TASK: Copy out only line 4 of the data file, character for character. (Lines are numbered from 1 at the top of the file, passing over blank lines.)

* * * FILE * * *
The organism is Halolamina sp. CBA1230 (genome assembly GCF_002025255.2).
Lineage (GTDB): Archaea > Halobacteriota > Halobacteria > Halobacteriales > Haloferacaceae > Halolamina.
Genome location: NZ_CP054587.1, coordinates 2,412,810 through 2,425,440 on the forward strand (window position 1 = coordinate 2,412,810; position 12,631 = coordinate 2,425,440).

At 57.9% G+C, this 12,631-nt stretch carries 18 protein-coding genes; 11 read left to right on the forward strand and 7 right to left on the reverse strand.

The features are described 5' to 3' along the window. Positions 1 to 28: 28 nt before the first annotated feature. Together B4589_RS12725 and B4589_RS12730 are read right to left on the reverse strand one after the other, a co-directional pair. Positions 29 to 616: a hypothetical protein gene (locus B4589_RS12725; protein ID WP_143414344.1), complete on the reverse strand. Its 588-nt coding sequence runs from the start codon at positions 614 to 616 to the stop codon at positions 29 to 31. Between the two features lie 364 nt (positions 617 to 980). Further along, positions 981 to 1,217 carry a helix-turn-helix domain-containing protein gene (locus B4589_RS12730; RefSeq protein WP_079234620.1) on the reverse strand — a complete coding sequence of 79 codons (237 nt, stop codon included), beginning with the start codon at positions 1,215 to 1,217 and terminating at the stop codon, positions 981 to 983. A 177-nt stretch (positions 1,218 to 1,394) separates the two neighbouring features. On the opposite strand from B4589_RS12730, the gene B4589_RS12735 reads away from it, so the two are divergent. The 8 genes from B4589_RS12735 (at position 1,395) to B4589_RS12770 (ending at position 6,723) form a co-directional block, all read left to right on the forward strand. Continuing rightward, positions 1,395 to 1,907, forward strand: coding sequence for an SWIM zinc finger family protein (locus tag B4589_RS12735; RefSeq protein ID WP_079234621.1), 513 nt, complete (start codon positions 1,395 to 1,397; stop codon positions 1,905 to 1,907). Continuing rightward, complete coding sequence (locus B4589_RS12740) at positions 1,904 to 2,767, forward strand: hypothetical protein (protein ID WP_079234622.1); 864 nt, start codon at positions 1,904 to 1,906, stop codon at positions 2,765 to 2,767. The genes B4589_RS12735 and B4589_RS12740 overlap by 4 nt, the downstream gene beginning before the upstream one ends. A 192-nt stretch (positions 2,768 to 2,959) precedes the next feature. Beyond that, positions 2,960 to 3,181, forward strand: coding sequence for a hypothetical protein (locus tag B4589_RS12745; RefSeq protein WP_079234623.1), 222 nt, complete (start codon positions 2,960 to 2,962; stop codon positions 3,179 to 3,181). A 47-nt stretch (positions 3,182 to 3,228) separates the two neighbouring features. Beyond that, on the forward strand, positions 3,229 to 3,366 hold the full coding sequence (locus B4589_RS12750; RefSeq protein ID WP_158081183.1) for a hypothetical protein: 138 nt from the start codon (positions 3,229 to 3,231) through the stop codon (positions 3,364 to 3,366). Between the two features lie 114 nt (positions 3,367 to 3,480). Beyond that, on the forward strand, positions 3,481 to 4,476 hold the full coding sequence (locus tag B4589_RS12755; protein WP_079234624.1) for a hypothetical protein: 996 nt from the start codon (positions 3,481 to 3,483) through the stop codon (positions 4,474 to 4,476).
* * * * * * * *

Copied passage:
At 57.9% G+C, this 12,631-nt stretch carries 18 protein-coding genes; 11 read left to right on the forward strand and 7 right to left on the reverse strand.